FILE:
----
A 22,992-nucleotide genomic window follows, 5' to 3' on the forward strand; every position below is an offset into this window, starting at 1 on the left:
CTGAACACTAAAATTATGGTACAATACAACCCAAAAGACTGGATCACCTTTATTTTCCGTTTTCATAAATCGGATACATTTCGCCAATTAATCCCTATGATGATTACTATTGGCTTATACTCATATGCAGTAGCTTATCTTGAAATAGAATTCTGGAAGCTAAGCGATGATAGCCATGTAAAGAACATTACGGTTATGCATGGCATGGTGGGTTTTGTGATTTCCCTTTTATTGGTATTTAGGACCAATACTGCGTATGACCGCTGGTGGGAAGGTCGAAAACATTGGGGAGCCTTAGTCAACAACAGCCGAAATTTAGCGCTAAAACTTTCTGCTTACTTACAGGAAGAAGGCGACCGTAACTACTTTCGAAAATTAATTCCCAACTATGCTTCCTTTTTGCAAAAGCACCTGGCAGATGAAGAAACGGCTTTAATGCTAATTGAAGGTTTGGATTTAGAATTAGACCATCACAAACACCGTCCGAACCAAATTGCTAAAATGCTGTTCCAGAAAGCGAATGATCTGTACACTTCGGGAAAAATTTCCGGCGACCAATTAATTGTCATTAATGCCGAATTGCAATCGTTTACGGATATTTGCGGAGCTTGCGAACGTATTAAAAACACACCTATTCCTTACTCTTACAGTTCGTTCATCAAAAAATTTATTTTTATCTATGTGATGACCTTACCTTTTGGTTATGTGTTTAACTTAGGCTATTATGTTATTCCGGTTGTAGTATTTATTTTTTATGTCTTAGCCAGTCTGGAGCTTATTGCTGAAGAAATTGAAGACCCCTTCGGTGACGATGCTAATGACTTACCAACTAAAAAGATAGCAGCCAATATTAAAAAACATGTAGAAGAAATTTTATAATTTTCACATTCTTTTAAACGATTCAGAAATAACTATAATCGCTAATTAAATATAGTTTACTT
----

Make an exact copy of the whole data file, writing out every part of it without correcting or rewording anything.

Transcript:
A 22,992-nucleotide genomic window follows, 5' to 3' on the forward strand; every position below is an offset into this window, starting at 1 on the left:
CTGAACACTAAAATTATGGTACAATACAACCCAAAAGACTGGATCACCTTTATTTTCCGTTTTCATAAATCGGATACATTTCGCCAATTAATCCCTATGATGATTACTATTGGCTTATACTCATATGCAGTAGCTTATCTTGAAATAGAATTCTGGAAGCTAAGCGATGATAGCCATGTAAAGAACATTACGGTTATGCATGGCATGGTGGGTTTTGTGATTTCCCTTTTATTGGTATTTAGGACCAATACTGCGTATGACCGCTGGTGGGAAGGTCGAAAACATTGGGGAGCCTTAGTCAACAACAGCCGAAATTTAGCGCTAAAACTTTCTGCTTACTTACAGGAAGAAGGCGACCGTAACTACTTTCGAAAATTAATTCCCAACTATGCTTCCTTTTTGCAAAAGCACCTGGCAGATGAAGAAACGGCTTTAATGCTAATTGAAGGTTTGGATTTAGAATTAGACCATCACAAACACCGTCCGAACCAAATTGCTAAAATGCTGTTCCAGAAAGCGAATGATCTGTACACTTCGGGAAAAATTTCCGGCGACCAATTAATTGTCATTAATGCCGAATTGCAATCGTTTACGGATATTTGCGGAGCTTGCGAACGTATTAAAAACACACCTATTCCTTACTCTTACAGTTCGTTCATCAAAAAATTTATTTTTATCTATGTGATGACCTTACCTTTTGGTTATGTGTTTAACTTAGGCTATTATGTTATTCCGGTTGTAGTATTTATTTTTTATGTCTTAGCCAGTCTGGAGCTTATTGCTGAAGAAATTGAAGACCCCTTCGGTGACGATGCTAATGACTTACCAACTAAAAAGATAGCAGCCAATATTAAAAAACATGTAGAAGAAATTTTATAATTTTCACATTCTTTTAAACGATTCAGAAATAACTATAATCGCTAATTAAATATAGTTTACTT